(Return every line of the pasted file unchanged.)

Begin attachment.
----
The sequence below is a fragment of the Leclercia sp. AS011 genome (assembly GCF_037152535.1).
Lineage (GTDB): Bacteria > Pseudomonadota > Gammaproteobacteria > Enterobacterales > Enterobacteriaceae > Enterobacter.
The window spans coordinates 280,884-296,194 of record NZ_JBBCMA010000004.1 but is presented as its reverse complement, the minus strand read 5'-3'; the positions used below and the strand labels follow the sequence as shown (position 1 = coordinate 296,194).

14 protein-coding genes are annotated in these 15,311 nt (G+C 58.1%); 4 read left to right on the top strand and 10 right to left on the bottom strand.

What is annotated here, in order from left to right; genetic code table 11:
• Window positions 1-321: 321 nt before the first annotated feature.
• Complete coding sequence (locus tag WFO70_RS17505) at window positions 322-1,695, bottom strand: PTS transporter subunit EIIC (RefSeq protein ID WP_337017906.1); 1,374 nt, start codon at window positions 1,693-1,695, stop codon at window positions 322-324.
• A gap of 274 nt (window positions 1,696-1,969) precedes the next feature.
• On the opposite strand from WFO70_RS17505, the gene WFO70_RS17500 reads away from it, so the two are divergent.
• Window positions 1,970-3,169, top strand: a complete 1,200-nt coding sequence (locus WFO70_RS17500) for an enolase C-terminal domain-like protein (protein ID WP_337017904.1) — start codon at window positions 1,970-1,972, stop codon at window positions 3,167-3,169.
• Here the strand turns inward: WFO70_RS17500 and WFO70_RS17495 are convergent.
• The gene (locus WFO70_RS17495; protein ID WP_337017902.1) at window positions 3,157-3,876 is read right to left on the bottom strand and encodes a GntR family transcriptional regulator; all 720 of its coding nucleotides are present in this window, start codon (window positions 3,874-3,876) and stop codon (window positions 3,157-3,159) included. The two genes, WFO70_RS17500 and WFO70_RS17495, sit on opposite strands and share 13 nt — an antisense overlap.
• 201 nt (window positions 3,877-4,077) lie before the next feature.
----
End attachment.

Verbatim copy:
The sequence below is a fragment of the Leclercia sp. AS011 genome (assembly GCF_037152535.1).
Lineage (GTDB): Bacteria > Pseudomonadota > Gammaproteobacteria > Enterobacterales > Enterobacteriaceae > Enterobacter.
The window spans coordinates 280,884-296,194 of record NZ_JBBCMA010000004.1 but is presented as its reverse complement, the minus strand read 5'-3'; the positions used below and the strand labels follow the sequence as shown (position 1 = coordinate 296,194).

14 protein-coding genes are annotated in these 15,311 nt (G+C 58.1%); 4 read left to right on the top strand and 10 right to left on the bottom strand.

What is annotated here, in order from left to right; genetic code table 11:
• Window positions 1-321: 321 nt before the first annotated feature.
• Complete coding sequence (locus tag WFO70_RS17505) at window positions 322-1,695, bottom strand: PTS transporter subunit EIIC (RefSeq protein ID WP_337017906.1); 1,374 nt, start codon at window positions 1,693-1,695, stop codon at window positions 322-324.
• A gap of 274 nt (window positions 1,696-1,969) precedes the next feature.
• On the opposite strand from WFO70_RS17505, the gene WFO70_RS17500 reads away from it, so the two are divergent.
• Window positions 1,970-3,169, top strand: a complete 1,200-nt coding sequence (locus WFO70_RS17500) for an enolase C-terminal domain-like protein (protein ID WP_337017904.1) — start codon at window positions 1,970-1,972, stop codon at window positions 3,167-3,169.
• Here the strand turns inward: WFO70_RS17500 and WFO70_RS17495 are convergent.
• The gene (locus WFO70_RS17495; protein ID WP_337017902.1) at window positions 3,157-3,876 is read right to left on the bottom strand and encodes a GntR family transcriptional regulator; all 720 of its coding nucleotides are present in this window, start codon (window positions 3,874-3,876) and stop codon (window positions 3,157-3,159) included. The two genes, WFO70_RS17500 and WFO70_RS17495, sit on opposite strands and share 13 nt — an antisense overlap.
• 201 nt (window positions 3,877-4,077) lie before the next feature.